The rest house in the Taj Mahal complex is an integral part of the structure. Find out more on the Rest House in Taj Mahal of Agra, India.

Taj Mahal Rest House

Agra Fort
The Taj Mahal Rest House, also referred to as Guest House, Naqqar Khana, Mihman Khana, or the Assembly Hall, is located on the eastern side of the Taj and is a replica of the Taj Mahal Mosque that lies exactly opposite, on the western side of the Taj Mahal. It is believed that the rest house was built to provide a "jawab", which translates to "answer", as it balances the architectural symmetry and harmony of the whole structure. Although it is an exact replica of the mosque, a surety that this structure was never used for prayer purposes comes from the fact that unlike the mosque, it doesn't host a Mihrab, an indented enclosure that indicates the direction of Mecca and the direction which the Muslims face to perform their prayers or salat, and Minbar, a three step to flat platform from where the priest delivers a speech.

The entire structure of the rest house bears many similarities to the mosque at the opposite end. Just like the mosque, it is made up of red sandstone with marble facing that provides a captivating contrast of colors, possesses one dominant portal known as the Iwan with one mini Iwan on either side of it, three marble coated domes surmounted by gilded finials and adorned with flower-topped pinnacles and traditional lotus design, and four little domed kiosks with marble veneer. The finial that we see today was installed in 1940 and is fourth in succession after a series of repairs and replacements. The first was replaced back in the year 1810 by Captain Joseph Taylor. And as it didn't serve as a mosque, the Quranic inscriptions that present in the mosque have here been replaced by floral designs and other decorative patterns done on white marble that infuse liveliness to the red sandstone background.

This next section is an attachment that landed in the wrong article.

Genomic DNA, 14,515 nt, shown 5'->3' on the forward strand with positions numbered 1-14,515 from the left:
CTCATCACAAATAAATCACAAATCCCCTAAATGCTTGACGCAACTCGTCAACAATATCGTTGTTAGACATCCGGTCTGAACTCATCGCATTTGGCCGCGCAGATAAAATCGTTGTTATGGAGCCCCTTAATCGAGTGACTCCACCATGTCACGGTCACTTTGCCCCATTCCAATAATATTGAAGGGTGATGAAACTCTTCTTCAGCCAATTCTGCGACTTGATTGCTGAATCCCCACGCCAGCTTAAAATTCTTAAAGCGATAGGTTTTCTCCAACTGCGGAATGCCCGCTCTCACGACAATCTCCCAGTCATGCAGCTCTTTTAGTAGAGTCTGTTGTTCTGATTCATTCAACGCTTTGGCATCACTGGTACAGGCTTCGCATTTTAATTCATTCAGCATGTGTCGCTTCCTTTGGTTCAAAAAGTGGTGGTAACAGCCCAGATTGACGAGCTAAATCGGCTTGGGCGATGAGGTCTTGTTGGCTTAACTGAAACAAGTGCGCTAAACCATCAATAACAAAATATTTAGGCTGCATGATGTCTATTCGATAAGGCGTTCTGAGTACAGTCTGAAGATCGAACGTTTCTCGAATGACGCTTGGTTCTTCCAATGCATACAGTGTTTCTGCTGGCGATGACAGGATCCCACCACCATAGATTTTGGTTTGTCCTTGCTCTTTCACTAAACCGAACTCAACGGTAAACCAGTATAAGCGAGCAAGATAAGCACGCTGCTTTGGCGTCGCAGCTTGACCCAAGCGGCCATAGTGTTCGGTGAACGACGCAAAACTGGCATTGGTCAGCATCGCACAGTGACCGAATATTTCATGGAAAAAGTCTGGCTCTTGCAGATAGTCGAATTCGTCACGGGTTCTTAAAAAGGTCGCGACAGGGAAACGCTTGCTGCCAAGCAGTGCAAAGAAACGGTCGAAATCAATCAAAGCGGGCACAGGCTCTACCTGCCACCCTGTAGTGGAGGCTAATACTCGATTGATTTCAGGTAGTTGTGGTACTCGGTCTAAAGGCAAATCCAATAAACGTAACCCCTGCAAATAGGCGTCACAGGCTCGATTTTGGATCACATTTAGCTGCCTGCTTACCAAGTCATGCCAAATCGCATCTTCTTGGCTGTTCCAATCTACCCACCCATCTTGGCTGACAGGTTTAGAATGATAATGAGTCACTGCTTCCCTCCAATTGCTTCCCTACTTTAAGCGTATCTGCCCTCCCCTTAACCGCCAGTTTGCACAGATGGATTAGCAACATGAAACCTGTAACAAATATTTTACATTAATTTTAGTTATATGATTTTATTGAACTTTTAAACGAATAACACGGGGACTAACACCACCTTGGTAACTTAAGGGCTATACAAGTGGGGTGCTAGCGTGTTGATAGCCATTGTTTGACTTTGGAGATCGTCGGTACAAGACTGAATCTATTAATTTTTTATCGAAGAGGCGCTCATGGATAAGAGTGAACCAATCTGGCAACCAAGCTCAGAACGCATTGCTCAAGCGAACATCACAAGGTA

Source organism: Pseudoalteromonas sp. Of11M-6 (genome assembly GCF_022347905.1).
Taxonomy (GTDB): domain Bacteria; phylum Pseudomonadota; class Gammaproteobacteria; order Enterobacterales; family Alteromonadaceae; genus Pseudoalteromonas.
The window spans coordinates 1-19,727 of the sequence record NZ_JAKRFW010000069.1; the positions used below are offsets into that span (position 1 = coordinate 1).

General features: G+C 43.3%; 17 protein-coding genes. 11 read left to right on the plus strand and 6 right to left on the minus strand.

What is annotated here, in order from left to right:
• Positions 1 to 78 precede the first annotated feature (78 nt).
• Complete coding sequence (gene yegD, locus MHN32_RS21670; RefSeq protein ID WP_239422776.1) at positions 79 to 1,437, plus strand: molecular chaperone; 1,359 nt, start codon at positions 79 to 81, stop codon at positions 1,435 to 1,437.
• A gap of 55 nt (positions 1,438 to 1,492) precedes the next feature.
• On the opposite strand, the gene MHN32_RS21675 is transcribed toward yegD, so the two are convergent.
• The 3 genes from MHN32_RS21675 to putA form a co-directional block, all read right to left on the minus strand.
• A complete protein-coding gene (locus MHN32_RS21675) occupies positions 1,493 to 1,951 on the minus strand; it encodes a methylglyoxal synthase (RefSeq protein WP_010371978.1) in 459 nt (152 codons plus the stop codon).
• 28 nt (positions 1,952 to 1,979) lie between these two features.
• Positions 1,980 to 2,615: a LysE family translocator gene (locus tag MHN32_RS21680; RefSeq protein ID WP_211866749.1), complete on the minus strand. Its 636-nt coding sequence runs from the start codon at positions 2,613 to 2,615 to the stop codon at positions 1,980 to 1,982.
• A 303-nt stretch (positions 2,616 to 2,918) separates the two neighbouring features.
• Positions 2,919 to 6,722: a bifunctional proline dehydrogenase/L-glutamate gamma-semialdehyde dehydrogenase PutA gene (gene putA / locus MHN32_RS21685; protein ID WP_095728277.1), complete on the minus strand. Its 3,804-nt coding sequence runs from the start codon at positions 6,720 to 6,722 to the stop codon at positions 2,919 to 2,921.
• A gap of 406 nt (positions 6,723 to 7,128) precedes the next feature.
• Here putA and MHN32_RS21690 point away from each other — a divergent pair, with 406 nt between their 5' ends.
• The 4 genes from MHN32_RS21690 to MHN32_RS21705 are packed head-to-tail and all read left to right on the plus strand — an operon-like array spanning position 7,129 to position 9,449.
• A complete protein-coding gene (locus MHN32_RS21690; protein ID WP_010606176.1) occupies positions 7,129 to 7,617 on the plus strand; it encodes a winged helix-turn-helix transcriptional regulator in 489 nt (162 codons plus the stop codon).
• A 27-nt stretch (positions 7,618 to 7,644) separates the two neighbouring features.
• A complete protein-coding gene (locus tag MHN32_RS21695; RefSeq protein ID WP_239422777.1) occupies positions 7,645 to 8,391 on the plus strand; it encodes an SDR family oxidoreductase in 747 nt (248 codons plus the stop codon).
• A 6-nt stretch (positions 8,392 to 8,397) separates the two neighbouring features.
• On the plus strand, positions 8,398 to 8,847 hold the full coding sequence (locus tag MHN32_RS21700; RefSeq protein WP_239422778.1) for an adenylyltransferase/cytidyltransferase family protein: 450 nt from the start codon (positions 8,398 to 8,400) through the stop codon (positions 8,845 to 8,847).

However, till date, there's a sense of ambiguity to what purpose the rest house served. Apart from accepted belief that it was built to provide a symmetrical balance to the proceedings, theories from experts differ from it being used to accommodate visitors for observing the death anniversaries of Mumtaz Mahal to it being used as a rest house for the pilgrims who came here on caravans. Some also believe that it was used as an assembly hall where devotees used to gather before prayer. Despite all the theories that are up and running, one thing is for certain that the sense of grandeur has certainly increased manifold by the symmetrical design and identical twins of outlying buildings, the rest house being one of them.